Last week, your newspaper reported the court’s decision in “Sierra Club vs. City of Malibu.” The case concerned the City Council’s approval of two homes on Latigo Shores Drive decided in May 2000. Then Mayor Tom Hasse was unexpectedly absent and Councilmember Harry Barovsky’s recent death left the fifth City Council seat vacant.
With only three council members present, and since Councilmember Ken Kearsley had already decided the case as a planning commissioner prior to his election to the City Council, we asked then City Attorney Steven Amerikaner if we could proceed with Councilmember Kearsley still present for a quorum, but recused from decision-making. The city attorney opined that a quorum was present and we could proceed. We did. The judge in this case disagreed with Mr. Amerikaner’s advice.
Prior to a quasi-judicial public hearing (where the City Council acts as judges deciding a case as opposed to acting as lawmakers), we’re required to disclose any ex-parte communications with any parties or any site visits connected to the case that could influence our decisions. Like my colleagues, I have always done this. The videotape of the May 2000 meeting shows a lengthy disclosure and discussion by Councilmember Jeff Jennings. I followed with what I thought was basically, a “me, too” disclosure. I did acknowledge visiting the site, but I did not mention Mr. Mike Barsocchini, the architect, by name. This was not deliberate, as the judge opines, but simply an omission on my part.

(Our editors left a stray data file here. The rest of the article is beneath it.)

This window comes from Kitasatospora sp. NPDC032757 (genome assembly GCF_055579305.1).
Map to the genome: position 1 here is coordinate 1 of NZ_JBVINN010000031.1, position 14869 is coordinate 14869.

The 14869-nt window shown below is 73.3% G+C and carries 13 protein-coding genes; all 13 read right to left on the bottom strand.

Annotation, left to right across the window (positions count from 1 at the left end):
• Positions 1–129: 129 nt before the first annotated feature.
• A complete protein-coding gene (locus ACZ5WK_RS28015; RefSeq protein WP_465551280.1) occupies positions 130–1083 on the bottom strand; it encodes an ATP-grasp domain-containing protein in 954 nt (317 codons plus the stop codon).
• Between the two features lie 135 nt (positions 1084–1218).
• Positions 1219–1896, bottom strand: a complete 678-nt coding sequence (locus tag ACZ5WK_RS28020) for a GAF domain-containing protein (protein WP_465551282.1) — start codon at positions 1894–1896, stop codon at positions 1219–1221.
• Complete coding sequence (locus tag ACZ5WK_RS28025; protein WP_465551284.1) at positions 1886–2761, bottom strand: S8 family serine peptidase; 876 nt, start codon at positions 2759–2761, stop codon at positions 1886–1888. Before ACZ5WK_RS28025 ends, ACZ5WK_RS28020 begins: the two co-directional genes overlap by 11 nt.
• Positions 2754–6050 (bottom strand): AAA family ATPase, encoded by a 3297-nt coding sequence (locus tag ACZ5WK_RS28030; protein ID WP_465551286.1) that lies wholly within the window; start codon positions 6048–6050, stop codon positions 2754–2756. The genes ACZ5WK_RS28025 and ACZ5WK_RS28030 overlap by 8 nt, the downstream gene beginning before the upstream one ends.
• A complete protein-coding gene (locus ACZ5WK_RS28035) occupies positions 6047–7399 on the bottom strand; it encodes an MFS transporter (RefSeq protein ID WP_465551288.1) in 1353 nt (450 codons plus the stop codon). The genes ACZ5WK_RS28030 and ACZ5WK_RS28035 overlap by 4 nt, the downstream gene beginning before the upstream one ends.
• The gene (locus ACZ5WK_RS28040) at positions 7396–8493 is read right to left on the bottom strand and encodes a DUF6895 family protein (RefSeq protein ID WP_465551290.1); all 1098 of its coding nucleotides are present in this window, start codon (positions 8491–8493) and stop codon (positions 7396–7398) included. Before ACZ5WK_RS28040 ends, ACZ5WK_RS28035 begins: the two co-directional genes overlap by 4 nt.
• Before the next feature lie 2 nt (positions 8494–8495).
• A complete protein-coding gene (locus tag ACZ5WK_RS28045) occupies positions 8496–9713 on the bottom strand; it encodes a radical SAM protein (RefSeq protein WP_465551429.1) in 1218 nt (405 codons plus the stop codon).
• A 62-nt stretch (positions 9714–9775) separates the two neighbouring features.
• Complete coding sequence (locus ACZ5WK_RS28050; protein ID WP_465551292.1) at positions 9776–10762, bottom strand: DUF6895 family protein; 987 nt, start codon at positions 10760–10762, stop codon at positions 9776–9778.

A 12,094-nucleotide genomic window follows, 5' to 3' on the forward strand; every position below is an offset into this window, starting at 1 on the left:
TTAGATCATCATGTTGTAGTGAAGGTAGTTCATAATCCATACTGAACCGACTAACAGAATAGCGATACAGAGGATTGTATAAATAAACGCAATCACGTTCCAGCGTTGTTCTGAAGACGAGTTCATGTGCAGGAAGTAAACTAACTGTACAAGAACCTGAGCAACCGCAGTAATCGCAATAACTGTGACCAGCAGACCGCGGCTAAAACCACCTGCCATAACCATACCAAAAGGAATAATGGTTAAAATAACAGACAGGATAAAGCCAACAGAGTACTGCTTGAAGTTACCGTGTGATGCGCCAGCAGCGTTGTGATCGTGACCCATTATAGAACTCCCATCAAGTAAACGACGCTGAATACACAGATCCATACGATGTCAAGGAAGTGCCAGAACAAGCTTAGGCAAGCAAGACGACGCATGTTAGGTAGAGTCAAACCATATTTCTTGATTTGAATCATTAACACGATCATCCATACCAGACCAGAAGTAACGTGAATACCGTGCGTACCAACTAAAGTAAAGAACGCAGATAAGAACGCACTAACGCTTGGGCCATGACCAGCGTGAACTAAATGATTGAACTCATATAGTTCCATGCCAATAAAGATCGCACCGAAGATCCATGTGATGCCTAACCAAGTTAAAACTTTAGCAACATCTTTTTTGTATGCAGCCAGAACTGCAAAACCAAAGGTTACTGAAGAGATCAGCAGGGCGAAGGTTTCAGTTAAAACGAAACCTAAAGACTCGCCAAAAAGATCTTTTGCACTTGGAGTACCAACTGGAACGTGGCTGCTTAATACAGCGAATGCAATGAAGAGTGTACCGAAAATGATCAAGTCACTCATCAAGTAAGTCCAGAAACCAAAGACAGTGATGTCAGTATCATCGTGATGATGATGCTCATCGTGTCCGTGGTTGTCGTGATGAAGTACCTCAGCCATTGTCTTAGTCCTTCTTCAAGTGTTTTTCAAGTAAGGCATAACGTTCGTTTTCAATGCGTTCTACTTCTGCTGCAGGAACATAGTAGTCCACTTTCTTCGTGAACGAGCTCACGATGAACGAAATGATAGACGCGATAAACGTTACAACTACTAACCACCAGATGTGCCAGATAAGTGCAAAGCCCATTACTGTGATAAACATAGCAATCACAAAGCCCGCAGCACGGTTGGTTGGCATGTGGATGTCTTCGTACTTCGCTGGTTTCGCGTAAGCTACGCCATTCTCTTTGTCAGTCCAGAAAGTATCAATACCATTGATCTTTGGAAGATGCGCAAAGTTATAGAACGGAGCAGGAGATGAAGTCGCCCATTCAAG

Finally, let me point out Sierra Club attorney Frank Angel thought enough of my record as a City Council member to endorse me and donate $75 to my 1996 re-election campaign.
I have and will continue to judge all cases that come before the City Council fairly and without regard of who supported, opposed or was neutral during my three campaigns for City Council. And you can bet that I will not forget to disclose in great detail any ex-parte communications during public hearings before the council.